Don Bluth's Dragon's Lair Hands-On Preview

Dirk the Daring, Princess Daphne, and Singe are back...on mobile!

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If you frequented arcades in the 1980s, you may remember one particular machine that didn't fit into the usual coin-op scenery: Don Bluth's Dragon's Lair. This game stood out like a beacon among its space shooter and racer competition, since it was essentially an animated short that had been edited into a video game. Studly knight Dirk the Daring, who could contort his face into all sorts of hilarious expressions, had to invade the dragon's castle to rescue Princess Daphne while dodging traps and slaying monsters right and left. Dragon's Lair had very simple controls--but its fast-twitch gameplay bankrupted many an arcade-goer of quarters nonetheless, because the game would only give you a fraction of a second to react to a threat and avoid death. Now, Starwave Mobile and MMJ Games are bringing this piece of arcade lore to mobile phones. We took a dip in a deep pool of nostalgia to see how the game is coming along.

Dirk, you goofball!
Dirk, you goofball!

Dragon's Lair for mobile has been scaled down to the level of the Commodore 64 version, so the animation is simplified and most of the sound is gone, along with all of the full-motion video. That's OK, though, because the sequence of puzzles and fast-acting threats doesn't appear to have changed a bit in the transition to mobile, and the game looks as good as it ever did. The game opens with Dirk striding confidently up to the castle gate, where he then falls through the drawbridge and into the waiting tentacles of some kind of moat monster. If you hit the sword button in time, you'll get to proceed to other fun activities, like swinging from flaming ropes, fighting off giant snakes, and hopping around on crumbling platforms. This version of the game features hints that you can toggle on and off, which will prove very useful for first-timers; this displays a directional arrow or sword icon at the bottom of the screen when you need to do something. It removes some of the challenge, but it also makes it easier to memorize the necessary sequences of moves. It's a nice option to have.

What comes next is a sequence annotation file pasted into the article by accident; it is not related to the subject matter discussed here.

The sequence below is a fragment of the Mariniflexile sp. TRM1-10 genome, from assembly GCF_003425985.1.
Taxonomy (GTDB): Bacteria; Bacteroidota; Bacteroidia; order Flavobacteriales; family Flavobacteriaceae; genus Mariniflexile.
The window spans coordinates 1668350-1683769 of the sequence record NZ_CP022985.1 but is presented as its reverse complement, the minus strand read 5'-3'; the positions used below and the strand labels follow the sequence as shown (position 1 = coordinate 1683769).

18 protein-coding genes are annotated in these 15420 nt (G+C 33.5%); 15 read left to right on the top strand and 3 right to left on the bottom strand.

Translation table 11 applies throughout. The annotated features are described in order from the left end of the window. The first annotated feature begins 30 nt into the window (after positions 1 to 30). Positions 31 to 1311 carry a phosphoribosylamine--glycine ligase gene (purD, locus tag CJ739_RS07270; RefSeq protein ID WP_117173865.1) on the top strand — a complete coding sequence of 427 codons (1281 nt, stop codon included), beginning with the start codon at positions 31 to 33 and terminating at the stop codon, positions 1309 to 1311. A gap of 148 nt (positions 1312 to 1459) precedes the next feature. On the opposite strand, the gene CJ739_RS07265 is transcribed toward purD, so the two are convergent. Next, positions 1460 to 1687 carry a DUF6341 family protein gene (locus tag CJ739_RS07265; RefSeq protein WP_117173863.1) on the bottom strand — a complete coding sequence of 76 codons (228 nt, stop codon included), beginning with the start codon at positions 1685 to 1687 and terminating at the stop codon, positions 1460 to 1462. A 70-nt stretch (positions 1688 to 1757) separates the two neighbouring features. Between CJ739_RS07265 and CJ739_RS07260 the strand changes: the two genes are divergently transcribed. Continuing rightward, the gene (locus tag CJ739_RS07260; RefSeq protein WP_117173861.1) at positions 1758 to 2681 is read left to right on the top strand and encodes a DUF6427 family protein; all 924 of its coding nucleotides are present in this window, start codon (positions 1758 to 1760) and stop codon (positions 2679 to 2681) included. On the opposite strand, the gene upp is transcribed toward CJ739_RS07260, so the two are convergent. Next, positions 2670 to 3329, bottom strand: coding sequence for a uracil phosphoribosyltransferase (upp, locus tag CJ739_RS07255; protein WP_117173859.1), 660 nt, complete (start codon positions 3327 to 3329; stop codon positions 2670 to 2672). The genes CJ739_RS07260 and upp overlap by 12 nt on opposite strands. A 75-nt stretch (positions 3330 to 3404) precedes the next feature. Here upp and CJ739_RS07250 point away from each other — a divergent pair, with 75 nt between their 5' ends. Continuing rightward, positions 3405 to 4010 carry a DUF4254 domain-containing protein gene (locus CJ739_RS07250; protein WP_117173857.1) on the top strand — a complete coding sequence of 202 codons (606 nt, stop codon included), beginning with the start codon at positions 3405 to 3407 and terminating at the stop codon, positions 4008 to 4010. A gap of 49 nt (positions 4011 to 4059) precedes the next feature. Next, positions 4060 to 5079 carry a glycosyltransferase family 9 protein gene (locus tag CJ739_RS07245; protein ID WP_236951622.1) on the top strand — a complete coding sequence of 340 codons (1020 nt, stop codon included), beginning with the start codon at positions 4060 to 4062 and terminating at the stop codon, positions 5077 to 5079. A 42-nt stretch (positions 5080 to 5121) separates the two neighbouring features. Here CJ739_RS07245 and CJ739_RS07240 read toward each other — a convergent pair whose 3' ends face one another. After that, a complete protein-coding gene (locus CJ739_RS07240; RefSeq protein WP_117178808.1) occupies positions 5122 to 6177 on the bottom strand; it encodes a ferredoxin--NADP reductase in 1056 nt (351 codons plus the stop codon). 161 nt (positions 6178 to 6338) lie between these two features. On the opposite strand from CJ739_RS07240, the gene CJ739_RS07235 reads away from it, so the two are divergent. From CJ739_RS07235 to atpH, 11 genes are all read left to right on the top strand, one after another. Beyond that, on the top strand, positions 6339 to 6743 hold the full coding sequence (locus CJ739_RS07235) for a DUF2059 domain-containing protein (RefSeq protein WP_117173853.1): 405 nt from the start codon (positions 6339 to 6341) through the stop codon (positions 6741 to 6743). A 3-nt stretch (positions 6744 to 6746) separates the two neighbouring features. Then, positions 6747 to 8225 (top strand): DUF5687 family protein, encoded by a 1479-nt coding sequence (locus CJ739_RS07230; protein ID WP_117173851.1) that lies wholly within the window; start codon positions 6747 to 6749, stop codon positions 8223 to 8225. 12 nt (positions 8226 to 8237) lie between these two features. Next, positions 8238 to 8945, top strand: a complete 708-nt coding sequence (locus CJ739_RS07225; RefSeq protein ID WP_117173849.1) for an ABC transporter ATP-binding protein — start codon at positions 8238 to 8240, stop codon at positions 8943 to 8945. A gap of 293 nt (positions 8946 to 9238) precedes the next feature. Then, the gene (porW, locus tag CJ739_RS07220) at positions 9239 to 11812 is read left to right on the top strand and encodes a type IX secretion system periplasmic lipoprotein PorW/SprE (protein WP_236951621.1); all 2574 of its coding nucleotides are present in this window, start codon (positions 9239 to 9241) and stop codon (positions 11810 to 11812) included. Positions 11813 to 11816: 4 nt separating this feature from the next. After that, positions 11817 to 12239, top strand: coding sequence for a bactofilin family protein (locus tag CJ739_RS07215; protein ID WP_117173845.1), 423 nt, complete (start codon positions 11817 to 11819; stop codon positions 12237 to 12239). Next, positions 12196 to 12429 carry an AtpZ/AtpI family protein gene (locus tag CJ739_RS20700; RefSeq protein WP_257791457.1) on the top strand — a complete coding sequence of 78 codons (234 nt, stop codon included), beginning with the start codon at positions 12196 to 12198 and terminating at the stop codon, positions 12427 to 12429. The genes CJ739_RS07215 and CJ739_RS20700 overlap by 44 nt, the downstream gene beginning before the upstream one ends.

The LG VX8000 beta of Dragon's Lair we played also makes use of a technique that's becoming increasingly common in mobile games--downloading content on the fly. The game seems to download in 10-room chunks. Each room constitutes a "level," where you receive a score based on your performance, which can then be uploaded to a board. Although the loading time between rooms seems pretty negligible, our copy of the game crashed the phone at the end of the first in-game download, every single time. We're assuming that Starwave and MMJ are still working the bugs out of the dynamic download system and will have it ready for the game's commercial release.

We like what we've seen from Dragon's Lair so far. If the designers fix the game's technical issues, we think that a lot of would-be knights will want to rescue the princess all over again. Dragon's Lair will be out before the end of the year on US carriers, and we'll have our full review of the game once the final version comes out.

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